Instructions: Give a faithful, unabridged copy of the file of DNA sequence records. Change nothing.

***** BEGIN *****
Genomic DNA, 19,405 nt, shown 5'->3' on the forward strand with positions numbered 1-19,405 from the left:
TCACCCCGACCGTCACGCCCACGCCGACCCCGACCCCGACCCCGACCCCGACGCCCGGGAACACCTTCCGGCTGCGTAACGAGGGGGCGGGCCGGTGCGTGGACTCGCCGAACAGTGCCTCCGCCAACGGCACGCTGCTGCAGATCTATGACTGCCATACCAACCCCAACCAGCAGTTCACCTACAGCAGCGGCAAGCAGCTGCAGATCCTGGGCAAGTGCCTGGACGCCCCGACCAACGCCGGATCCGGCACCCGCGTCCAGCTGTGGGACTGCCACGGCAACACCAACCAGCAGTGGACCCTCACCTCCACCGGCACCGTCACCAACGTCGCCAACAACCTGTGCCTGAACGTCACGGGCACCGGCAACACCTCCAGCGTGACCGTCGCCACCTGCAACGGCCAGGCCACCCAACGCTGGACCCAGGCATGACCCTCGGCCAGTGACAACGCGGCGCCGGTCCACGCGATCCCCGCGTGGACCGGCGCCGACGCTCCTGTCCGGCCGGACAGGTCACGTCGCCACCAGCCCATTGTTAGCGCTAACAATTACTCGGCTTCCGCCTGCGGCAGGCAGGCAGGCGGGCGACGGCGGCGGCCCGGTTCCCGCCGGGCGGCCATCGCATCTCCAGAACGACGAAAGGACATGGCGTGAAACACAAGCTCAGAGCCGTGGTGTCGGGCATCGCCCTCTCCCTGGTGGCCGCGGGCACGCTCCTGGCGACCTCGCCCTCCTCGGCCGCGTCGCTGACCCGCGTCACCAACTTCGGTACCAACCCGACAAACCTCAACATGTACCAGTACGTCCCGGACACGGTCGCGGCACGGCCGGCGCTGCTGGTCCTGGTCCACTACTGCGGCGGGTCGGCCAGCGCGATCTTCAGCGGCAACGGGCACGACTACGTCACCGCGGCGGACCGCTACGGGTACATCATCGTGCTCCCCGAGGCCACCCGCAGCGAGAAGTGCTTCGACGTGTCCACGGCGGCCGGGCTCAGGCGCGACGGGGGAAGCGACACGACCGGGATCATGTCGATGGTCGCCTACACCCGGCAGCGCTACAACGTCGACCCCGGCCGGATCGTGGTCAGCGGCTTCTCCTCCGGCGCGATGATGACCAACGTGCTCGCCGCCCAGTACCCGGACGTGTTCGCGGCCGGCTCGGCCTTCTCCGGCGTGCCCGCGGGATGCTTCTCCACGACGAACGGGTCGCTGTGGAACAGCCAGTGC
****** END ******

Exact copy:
Genomic DNA, 19,405 nt, shown 5'->3' on the forward strand with positions numbered 1-19,405 from the left:
TCACCCCGACCGTCACGCCCACGCCGACCCCGACCCCGACCCCGACCCCGACGCCCGGGAACACCTTCCGGCTGCGTAACGAGGGGGCGGGCCGGTGCGTGGACTCGCCGAACAGTGCCTCCGCCAACGGCACGCTGCTGCAGATCTATGACTGCCATACCAACCCCAACCAGCAGTTCACCTACAGCAGCGGCAAGCAGCTGCAGATCCTGGGCAAGTGCCTGGACGCCCCGACCAACGCCGGATCCGGCACCCGCGTCCAGCTGTGGGACTGCCACGGCAACACCAACCAGCAGTGGACCCTCACCTCCACCGGCACCGTCACCAACGTCGCCAACAACCTGTGCCTGAACGTCACGGGCACCGGCAACACCTCCAGCGTGACCGTCGCCACCTGCAACGGCCAGGCCACCCAACGCTGGACCCAGGCATGACCCTCGGCCAGTGACAACGCGGCGCCGGTCCACGCGATCCCCGCGTGGACCGGCGCCGACGCTCCTGTCCGGCCGGACAGGTCACGTCGCCACCAGCCCATTGTTAGCGCTAACAATTACTCGGCTTCCGCCTGCGGCAGGCAGGCAGGCGGGCGACGGCGGCGGCCCGGTTCCCGCCGGGCGGCCATCGCATCTCCAGAACGACGAAAGGACATGGCGTGAAACACAAGCTCAGAGCCGTGGTGTCGGGCATCGCCCTCTCCCTGGTGGCCGCGGGCACGCTCCTGGCGACCTCGCCCTCCTCGGCCGCGTCGCTGACCCGCGTCACCAACTTCGGTACCAACCCGACAAACCTCAACATGTACCAGTACGTCCCGGACACGGTCGCGGCACGGCCGGCGCTGCTGGTCCTGGTCCACTACTGCGGCGGGTCGGCCAGCGCGATCTTCAGCGGCAACGGGCACGACTACGTCACCGCGGCGGACCGCTACGGGTACATCATCGTGCTCCCCGAGGCCACCCGCAGCGAGAAGTGCTTCGACGTGTCCACGGCGGCCGGGCTCAGGCGCGACGGGGGAAGCGACACGACCGGGATCATGTCGATGGTCGCCTACACCCGGCAGCGCTACAACGTCGACCCCGGCCGGATCGTGGTCAGCGGCTTCTCCTCCGGCGCGATGATGACCAACGTGCTCGCCGCCCAGTACCCGGACGTGTTCGCGGCCGGCTCGGCCTTCTCCGGCGTGCCCGCGGGATGCTTCTCCACGACGAACGGGTCGCTGTGGAACAGCCAGTGC